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The Coup in Sudan: A New Dawn or Musical Chairs?

CPS is happy to publish this up-ed on the coup in Sudan, written by our colleague Marc Lanteigne from political science, ISV

Christine Smith-Simonsen 13.04.2019 22:52   (Last updated: 13.04.2019 22:59)

The events this week in Sudan were the culmination of months of protests against the almost-thirty year regime of President Omar Al-Bashir, who according to reports was forced to resign by the Sudanese military and now faces an uncertain fate. The same can be said for Sudan itself, which has endured decades of trauma, conflicts, and internal ostracism, as well as the violent separation of South Sudan into a separate country in 2011. This crisis presents a challenge not only for Sudan and the surrounding region but also for Norway, which has been a leading actor in the Sudanese peace process for many years. 

Information remains sparse, but according to a statement by the Sudanese Armed Forces, President Al-Bashir had ‘stepped down’, was placed under arrest, and would be replaced by a provisional military council, led by General Ahmed Awad Ibn Auf, the country’s defence minister, for at least two years, but that new elections would also be planned at the end of that period. The state of emergency in Sudan, which was originally declared by Mr Al-Bashir in February of this year in the wake of the economic protests against his regime, would be extended for another three months, and the country’s most recent constitution, drafted in 2005, would be suspended. In all, these announcements are unlikely to silence the protests, given longstanding grievances not only against the deteriorating economic conditions in the country but also against Sudan’s long period of authoritarianism. Along with pro-democracy protests in Algeria this month and the possibility of an attack on the Libyan capital of Tripoli by advancing forces with the opposition Libyan National Army, there is the possibility that a second wave of the so-called post-2010 ‘Arab Spring’ movement may be in the works.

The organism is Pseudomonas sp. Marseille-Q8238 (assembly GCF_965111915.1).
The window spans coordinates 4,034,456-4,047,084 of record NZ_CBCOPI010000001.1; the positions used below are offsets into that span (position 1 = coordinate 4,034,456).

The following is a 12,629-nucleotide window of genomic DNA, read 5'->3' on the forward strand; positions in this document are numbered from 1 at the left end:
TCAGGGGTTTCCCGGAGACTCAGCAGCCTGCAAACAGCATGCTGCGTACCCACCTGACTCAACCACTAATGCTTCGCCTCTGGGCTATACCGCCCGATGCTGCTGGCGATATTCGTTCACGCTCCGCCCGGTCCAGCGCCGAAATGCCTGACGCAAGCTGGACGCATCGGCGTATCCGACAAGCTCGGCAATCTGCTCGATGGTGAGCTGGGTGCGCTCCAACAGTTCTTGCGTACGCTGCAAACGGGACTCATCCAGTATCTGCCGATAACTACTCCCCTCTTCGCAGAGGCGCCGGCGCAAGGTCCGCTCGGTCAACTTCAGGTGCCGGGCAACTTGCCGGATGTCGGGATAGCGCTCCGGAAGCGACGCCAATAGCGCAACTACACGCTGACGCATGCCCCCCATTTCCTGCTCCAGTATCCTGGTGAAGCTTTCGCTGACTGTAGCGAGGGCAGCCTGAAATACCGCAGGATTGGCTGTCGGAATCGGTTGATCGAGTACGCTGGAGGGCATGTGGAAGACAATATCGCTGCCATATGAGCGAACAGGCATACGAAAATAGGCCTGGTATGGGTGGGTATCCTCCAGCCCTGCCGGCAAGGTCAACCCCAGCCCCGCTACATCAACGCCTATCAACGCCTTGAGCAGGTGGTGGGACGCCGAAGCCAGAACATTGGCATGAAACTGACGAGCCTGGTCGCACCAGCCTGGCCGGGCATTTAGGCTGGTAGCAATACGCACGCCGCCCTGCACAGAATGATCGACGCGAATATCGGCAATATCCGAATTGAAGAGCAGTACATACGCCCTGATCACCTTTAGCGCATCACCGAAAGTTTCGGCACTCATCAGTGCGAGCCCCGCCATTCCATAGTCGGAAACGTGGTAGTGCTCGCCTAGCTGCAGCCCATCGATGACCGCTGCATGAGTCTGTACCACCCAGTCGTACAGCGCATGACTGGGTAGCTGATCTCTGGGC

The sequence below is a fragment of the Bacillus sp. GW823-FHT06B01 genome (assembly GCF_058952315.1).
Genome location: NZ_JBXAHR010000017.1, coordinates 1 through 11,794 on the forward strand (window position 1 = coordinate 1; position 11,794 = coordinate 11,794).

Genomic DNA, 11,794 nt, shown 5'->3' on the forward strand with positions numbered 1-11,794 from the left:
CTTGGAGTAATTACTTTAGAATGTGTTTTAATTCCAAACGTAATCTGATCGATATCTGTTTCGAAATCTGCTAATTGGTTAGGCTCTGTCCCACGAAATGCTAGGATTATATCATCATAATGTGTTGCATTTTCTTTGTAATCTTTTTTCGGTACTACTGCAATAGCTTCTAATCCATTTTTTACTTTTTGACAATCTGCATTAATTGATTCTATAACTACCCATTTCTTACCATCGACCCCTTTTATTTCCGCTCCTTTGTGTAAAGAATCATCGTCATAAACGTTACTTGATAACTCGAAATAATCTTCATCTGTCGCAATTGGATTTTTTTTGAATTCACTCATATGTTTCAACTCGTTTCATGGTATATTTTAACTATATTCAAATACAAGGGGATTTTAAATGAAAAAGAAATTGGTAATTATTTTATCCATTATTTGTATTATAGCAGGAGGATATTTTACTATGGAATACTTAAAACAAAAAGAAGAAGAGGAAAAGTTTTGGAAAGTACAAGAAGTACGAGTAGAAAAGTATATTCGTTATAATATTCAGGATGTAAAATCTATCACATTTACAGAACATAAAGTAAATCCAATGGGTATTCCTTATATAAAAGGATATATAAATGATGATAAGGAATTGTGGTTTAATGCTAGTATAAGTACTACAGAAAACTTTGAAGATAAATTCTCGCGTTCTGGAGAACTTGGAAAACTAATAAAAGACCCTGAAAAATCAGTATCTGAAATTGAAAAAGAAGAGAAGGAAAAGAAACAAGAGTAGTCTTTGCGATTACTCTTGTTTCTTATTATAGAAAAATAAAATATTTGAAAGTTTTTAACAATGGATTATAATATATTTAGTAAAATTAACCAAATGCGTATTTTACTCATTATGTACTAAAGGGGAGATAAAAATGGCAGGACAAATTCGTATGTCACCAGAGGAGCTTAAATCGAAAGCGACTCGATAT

The most recent round of unrest in Sudan began in late December 2018 after protests in the city of Atbara over hikes in bread prices, as well as the removal of fuel subsidies, snowballed into national calls for the resignation of the Al-Bashir government. Sympathy protests calling for Mr Al-Bashir to step down also took place in American and European cities, while the government responded by shutting down internet accessing and blocking social media, along with electricity and water stoppages, in order to prevent the demonstrations from spreading. These efforts proved unsuccessful in curbing popular anger against the regime. 

Mr Al-Bashir had seized power in 1989 also as a result of a coup, and became an international pariah in the wake of both his conduct in the country’s civil war which had originally begun in 1983 and ended with the independence of South Sudan, (although relations between the two states remain uneasy, and there remains a border dispute in the contested Abyei region), as well as the conflict in the Darfur region of western Sudan which has been active since 2003. It was the now ex-president’s conduct during that conflict which resulted in an arrest warrant being first issued by the International Criminal Court (ICC) against Mr Bashir in 2009 on charges of crimes against humanity, including genocide. It remains unclear whether Mr Bashir’s ouster will result in him finally being sent to The Hague to answer to these charges, the new military council had initially stated that there were no plans to deliver Mr Al-Bashir to the ICC. 

The events in Sudan have presented a challenge for Norway, which maintains an embassy in Khartoum and is one of the members of the ‘troika’, along with the United States and Great Britain, which had been calling for end to government violence against the protests and a peaceful political transition in the country. The troika members also offered their assistance in supporting government reforms and assisting in the recovery of the Sudanese economy, which had been hit hard by the loss of oil revenue in the wake of South Sudan’s independence as well as US-led sanctions. The troika had begun to coalesce after 2002, and has reflected Norwegian ‘small state’ interests in assisting with a lasting peace in Sudan, and later South Sudan. A small detachment of Norwegian personnel is attached to the UN peacekeeping mission in South Sudan. 

Early signs suggest that the protests will continue despite the change in government, with opposition groups, including a trade union coalition, the Sudanese Professionals Association (SPA) calling for a formal transition to a civil provisional body. Some protestors in Khartoum, upon hearing about the specifics of the military coup, began to chant ‘fall again!’ to the uncertain new administration, and by the end of the week it appeared that the demonstrators had succeeded in convincing the military council to change its leader. It was announced on 13 April that General Ibn Auf would be replaced by a more moderate figure, Lieutenant-General Abdel Fattah Burhan, but this second change in government also did not assuage critics who continue to demand a transition to a civilian administration as swiftly as possible.